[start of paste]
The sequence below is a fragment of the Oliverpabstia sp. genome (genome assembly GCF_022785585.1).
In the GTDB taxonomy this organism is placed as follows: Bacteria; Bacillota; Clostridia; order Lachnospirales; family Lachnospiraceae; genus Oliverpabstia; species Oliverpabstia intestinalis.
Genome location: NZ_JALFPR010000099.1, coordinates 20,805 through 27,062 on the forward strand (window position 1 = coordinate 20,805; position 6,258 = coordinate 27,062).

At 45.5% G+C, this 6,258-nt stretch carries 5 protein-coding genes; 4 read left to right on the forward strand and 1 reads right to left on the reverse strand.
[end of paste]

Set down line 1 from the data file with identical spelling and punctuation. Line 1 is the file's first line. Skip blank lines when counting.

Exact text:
The sequence below is a fragment of the Oliverpabstia sp. genome (genome assembly GCF_022785585.1).